In an emergency situation, there are all sorts of people on the scene trying to help. There are the professionals who are going flat out, doing their thing, and then others who want to help but don’t really know how. And then unfortunately, you get those who are just morbidly curious, maybe even hoping to get a few seconds on their phone to put on social media.
I see many parallels in our communities around the current Mental Health crisis. There are plenty of trained professionals who continue on the front lines in areas of counselling, social work, psychiatry etc. But what about us average citizens of Aotearoa? What changes can we make, what can we do to improve Mental Health in our little corner of the world?
Changing how we think and how we communicate around all things mental and emotional is not going to be a breeze. In fact changing how we think about things, and making new patterns in the way we approach a particular issue – that can take some real effort. One particular sociologist (Thomas Scheff) says that ‘many Western societies view emotions as an indulgence or distraction’, and that ‘kids are often taught to ignore or cover over their emotions’. Uh, yep! So if that’s the place we come from, it’s not going to sit comfortably to just launch into an honest and vulnerable conversation about for instance, ‘when you feel you’re going to lose your s—t’. We can’t go from zero to one hundred in such a personal area of our lives. Even if we try being more open, that doesn’t mean others around us are going to be positive or even receptive to this transformation. It can seem like a minefield of epic proportions. Being real is one thing. Being acknowledged and listened to in a compassionate, empathic way is a whole other thing.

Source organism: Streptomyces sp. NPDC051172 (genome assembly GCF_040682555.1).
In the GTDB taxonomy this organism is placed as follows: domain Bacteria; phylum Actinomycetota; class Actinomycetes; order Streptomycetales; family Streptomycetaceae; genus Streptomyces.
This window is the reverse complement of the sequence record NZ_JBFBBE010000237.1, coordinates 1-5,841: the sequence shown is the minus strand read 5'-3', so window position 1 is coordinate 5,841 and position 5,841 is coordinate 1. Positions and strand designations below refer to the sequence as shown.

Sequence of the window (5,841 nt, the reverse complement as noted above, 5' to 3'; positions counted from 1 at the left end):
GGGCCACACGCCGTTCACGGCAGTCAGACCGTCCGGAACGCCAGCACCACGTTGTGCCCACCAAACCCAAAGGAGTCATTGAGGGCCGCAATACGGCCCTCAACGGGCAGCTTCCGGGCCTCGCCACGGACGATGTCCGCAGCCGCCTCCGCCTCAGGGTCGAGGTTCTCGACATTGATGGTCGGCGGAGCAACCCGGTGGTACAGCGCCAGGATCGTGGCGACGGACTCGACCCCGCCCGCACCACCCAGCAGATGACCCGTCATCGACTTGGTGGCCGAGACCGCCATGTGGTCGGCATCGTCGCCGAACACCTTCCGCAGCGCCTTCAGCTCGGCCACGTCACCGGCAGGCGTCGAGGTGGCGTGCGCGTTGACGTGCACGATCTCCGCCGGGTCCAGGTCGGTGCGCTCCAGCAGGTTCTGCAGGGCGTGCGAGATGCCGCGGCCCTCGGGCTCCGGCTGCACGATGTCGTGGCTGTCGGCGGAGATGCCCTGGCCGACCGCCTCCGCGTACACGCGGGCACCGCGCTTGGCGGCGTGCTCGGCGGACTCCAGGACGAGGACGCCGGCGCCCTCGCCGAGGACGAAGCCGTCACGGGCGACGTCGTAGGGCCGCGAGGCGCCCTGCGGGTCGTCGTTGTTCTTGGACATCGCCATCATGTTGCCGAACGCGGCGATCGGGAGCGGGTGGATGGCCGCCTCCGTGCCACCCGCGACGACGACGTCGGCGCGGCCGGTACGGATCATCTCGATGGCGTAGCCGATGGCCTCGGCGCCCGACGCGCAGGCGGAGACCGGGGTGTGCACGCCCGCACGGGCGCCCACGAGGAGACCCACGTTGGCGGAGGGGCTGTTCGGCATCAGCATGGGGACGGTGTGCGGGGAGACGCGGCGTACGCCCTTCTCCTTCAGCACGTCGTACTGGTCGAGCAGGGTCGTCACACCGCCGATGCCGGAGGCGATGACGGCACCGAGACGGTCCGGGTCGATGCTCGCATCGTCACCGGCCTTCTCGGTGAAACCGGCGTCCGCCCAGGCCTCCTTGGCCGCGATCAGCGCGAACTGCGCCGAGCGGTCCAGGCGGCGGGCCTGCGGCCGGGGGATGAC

Leading into Mental Health Awareness week I thought it could be a step in the right direction to get some normal everyday New Zealanders to comment on their thoughts about this topic. So here we go . . .
I am going to start off by saying that at times I just get overwhelmed with life and need some time to get my headspace right. That might mean that even when I am flat out, I try to take 10 minutes to sit down and have a cup of tea to gather my thoughts before ploughing into the next thing. If I can squeeze some time to go for a long walk some place where I can appreciate nature – either with greenery or water, then that’s a plus. My question is – what do you do to help yourself when you’re on empty?
If you’re interested to know more (in very manageable, bite-sized chunks) about Emotional Literacy, what it’s all about and how it can benefit pretty much EVERY area of your life, pop over to my Instagram and follow the discussion. Love to know what your thoughts are.
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